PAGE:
Eagles vs. Cowboys: Sunday Night Win Should Be Cautionary Tale for Dallas

Timothy RappFeatured ColumnistDecember 3, 2012

ARLINGTON, TX - DECEMBER 02:  Quarterback Tony Romo #9 of the Dallas Cowboys looks for an open receiver against the Philadelphia Eagles at Cowboys Stadium on December 2, 2012 in Arlington, Texas.  (Photo by Tom Pennington/Getty Images)
Tom Pennington/Getty Images

Yes, the Dallas Cowboys beat the Philadelphia Eagles on Sunday night, 38-33, salvaging the team's playoff chances in the process.

No, it wasn't pretty, and the Cowboys should come off the win with more concerns than positives if they hope to actually do enough to make the postseason with four games left on the schedule.

For one thing, the Eagles came into this game with more injuries than a hypochondriac in a war zone. Michael Vick, LeSean McCoy and DeSean Jackson didn't play. I don't even know who some of the offensive linemen are at this point. 

And yet the Eagles were able to put 33 points on the board against what is supposed to be a stout defensive unit for Dallas. Bryce Brown may have coughed up the fumble that cost the Eagles a shot to win this game in the fourth quarter, but he also rushed 24 times for 169 yards and two touchdowns.

There were too many missed tackles and big runs allowed by Dallas, plain and simple. The Eagles averaged a whopping seven yards per carry.

Nick Foles—who hadn't even thrown a touchdown in his first two starts—finished 22-of-34 with 251 passing yards and a touchdown. Brandon Carr was beaten by Riley Cooper on the touchdown throw, which should never happen. And the Cowboys only managed one sack against a patchwork offensive line and rookie quarterback.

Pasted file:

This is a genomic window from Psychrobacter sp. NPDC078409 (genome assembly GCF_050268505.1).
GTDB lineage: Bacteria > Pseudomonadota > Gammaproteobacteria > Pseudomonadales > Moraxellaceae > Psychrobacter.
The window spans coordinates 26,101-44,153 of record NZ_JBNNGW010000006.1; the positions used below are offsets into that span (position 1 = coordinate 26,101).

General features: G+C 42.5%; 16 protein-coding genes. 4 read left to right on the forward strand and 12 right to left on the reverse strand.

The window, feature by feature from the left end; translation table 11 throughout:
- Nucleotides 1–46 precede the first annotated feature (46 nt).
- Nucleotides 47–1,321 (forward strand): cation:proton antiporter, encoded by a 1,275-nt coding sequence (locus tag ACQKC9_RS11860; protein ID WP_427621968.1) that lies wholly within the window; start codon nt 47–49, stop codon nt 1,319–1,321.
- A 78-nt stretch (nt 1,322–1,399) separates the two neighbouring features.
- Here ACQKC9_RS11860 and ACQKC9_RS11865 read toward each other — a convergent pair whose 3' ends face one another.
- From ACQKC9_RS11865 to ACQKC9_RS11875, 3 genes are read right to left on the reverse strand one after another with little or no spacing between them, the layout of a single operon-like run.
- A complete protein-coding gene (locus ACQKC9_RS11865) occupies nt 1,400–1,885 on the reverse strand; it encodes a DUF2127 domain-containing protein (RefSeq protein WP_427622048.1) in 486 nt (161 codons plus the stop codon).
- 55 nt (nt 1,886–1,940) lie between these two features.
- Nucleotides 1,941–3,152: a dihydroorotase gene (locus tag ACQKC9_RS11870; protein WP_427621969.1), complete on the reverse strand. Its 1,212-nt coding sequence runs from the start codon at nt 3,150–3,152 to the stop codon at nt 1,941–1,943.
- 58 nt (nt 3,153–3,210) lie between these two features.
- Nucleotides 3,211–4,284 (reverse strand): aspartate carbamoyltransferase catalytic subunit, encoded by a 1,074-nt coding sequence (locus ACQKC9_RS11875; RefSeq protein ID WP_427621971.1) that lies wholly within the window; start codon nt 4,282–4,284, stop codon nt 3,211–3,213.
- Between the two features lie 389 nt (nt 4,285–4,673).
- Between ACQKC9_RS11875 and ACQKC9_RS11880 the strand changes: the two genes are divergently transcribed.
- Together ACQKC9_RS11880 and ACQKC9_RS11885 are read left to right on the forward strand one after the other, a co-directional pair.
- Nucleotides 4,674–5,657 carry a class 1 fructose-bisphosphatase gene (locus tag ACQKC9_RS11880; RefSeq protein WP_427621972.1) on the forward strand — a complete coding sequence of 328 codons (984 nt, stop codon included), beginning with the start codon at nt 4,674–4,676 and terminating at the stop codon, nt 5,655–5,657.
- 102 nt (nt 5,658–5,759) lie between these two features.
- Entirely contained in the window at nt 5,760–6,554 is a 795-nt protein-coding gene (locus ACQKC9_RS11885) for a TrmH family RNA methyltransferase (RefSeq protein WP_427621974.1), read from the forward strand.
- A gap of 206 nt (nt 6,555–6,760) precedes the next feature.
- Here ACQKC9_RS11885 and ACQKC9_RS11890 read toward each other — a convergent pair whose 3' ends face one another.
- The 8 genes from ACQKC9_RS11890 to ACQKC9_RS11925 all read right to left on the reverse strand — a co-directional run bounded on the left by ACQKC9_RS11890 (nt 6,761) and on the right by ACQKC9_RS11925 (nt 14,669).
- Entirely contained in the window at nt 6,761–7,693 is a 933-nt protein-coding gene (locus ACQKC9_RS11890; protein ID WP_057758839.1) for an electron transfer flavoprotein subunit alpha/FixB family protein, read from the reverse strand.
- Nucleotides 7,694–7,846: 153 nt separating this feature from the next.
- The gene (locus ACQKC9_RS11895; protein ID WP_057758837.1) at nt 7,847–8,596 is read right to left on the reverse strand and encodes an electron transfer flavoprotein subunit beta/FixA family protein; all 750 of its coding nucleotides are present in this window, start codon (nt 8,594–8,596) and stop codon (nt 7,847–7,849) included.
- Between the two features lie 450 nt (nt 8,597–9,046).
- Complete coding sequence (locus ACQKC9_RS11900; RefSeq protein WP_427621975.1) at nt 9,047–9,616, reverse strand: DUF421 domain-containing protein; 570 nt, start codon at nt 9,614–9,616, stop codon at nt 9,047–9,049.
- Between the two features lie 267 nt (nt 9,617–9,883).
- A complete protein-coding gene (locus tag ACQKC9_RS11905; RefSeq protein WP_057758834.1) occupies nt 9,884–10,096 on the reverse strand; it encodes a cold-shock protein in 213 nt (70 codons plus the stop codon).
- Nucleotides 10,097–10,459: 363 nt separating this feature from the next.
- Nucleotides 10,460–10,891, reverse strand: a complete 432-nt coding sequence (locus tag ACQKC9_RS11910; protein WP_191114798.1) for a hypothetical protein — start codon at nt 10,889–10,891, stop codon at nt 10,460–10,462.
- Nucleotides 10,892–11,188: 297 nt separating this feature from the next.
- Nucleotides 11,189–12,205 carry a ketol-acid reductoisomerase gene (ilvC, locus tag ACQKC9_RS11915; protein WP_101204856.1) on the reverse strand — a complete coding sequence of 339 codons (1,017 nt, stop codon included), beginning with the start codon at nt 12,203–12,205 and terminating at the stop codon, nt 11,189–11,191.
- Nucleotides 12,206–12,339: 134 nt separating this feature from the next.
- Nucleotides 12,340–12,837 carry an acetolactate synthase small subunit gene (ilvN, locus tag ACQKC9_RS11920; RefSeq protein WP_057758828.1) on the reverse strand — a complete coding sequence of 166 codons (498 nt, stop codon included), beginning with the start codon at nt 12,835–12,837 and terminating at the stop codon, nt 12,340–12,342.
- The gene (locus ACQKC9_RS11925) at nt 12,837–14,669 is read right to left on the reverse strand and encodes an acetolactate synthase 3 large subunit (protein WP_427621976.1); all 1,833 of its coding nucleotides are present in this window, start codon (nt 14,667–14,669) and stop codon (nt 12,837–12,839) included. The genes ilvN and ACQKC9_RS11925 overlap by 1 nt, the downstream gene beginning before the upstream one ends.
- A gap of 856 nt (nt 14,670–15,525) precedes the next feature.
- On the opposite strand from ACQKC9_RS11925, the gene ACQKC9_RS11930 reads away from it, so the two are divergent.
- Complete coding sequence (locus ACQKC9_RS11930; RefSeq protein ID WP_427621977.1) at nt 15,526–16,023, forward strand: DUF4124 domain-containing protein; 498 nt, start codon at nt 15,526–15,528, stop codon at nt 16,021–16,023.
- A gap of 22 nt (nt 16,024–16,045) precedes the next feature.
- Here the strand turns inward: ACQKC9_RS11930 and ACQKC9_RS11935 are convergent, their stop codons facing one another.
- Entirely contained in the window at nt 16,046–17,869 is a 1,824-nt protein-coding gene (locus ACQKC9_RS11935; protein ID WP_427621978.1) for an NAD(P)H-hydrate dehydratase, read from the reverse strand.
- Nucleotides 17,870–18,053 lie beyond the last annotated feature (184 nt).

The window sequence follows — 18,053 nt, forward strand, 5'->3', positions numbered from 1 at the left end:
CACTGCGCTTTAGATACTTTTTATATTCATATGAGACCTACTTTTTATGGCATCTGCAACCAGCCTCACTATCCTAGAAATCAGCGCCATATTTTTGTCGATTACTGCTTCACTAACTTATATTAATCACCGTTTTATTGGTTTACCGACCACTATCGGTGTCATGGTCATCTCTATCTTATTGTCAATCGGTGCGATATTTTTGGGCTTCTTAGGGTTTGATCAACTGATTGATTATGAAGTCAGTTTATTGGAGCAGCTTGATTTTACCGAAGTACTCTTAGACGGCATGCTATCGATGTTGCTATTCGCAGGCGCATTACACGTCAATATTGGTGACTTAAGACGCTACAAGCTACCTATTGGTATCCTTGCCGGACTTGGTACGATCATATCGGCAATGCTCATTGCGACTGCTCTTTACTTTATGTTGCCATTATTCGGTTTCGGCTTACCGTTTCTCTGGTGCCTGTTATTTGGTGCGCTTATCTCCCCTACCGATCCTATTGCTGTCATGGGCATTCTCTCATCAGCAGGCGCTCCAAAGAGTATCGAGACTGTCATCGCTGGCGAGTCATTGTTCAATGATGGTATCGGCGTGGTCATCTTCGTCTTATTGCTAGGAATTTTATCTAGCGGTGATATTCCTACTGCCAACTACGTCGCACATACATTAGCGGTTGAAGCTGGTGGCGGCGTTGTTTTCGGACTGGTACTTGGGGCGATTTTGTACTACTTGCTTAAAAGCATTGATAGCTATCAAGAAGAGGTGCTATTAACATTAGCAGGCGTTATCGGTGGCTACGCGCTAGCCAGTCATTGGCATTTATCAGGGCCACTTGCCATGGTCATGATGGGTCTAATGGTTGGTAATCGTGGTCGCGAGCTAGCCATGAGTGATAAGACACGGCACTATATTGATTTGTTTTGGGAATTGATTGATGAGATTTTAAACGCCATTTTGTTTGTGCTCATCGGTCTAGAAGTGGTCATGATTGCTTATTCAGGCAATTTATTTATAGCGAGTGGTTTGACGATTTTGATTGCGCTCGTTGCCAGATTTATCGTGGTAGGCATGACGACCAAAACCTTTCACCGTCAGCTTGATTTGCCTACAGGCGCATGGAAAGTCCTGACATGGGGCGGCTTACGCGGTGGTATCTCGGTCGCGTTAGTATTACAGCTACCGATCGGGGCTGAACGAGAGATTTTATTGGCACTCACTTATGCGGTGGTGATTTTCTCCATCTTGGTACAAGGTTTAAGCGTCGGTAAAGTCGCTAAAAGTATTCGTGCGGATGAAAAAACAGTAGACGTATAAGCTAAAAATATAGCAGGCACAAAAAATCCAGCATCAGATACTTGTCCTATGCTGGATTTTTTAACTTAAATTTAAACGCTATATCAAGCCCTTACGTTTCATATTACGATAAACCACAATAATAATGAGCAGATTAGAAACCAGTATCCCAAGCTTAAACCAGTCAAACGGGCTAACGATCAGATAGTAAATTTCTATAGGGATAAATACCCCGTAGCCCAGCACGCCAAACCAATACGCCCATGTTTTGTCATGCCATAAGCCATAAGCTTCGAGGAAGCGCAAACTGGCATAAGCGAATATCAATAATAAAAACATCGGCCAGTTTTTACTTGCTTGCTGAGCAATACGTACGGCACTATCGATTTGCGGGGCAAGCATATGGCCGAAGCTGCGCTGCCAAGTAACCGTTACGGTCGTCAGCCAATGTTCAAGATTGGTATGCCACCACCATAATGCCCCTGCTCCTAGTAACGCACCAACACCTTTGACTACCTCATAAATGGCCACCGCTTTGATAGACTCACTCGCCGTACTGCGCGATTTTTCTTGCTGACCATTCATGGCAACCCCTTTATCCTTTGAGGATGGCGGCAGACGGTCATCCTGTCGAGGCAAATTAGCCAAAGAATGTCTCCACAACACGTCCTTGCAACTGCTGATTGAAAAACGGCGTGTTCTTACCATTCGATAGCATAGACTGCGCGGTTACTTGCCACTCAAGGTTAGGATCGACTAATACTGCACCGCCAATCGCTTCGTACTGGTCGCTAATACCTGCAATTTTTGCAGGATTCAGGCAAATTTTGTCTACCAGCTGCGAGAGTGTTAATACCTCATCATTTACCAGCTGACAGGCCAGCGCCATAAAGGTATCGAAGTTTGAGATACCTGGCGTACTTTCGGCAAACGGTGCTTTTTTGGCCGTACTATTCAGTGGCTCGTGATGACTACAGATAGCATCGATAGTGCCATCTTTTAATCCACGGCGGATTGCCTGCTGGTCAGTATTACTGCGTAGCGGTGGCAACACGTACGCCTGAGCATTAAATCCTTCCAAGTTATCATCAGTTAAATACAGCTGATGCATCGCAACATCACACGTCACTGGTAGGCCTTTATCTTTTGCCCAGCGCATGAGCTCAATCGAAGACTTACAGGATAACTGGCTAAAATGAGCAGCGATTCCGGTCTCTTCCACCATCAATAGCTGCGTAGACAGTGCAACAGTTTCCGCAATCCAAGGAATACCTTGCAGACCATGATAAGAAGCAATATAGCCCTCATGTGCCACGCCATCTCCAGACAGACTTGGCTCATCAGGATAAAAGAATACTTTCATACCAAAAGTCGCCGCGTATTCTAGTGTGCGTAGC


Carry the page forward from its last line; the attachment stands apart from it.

That's not going to cut it.

It wasn't enough to keep the Eagles from losing their eighth straight game, of course, but it was far closer than the Cowboys would have liked.

But enough about the defense. How did the offense fare?

I won't say anything negative about Tony Romo here, as he was excellent, completing 22 of 27 passes for 303 yards, three touchdowns and no interceptions. He and Dez Bryant have a good thing going right now, and Jason Witten and Miles Austin also contributed in the effort.

But that running game—oh, that running game. Ranked 30th in rushing offense coming into the game, the Cowboys did manage to run for 123 yards in this contest, though it took them 33 carries to get there (that's 3.7 yards per carry, in case you were wondering).

While this was a more balanced effort than we've seen of late from Dallas, this team must continue to emphasize the running game. Having DeMarco Murray back in the fold should help.

Finally, the mental mistakes. Kudos go to the Cowboys for not turning the ball over a single time, but they were the more penalized team (seven times for 60 yards) and with the game all but wrapped up allowed a punt return for touchdown that gave the Eagles life.

Dallas would recover the subsequent onside kick, but did it really have to be that close?

Look, a win is a win, and Dallas earned it. But this was a very close game against an Eagles team in utter disarray that has been decimated by injury and is likely playing its last season under head coach Andy Reid

Given those circumstances, the Cowboys should be concerned with most aspects of their performance, not thrilled with the win.

The Cowboys have a tough schedule to close the season, with games against the Cincinnati Bengals, Pittsburgh Steelers, New Orleans Saints and Washington Redskins. If they don't clean up their play, it will be yet another season spent at home, watching other teams in the postseason.


Hit me up on Twitter—my tweets never fumble the rock in the fourth quarter.

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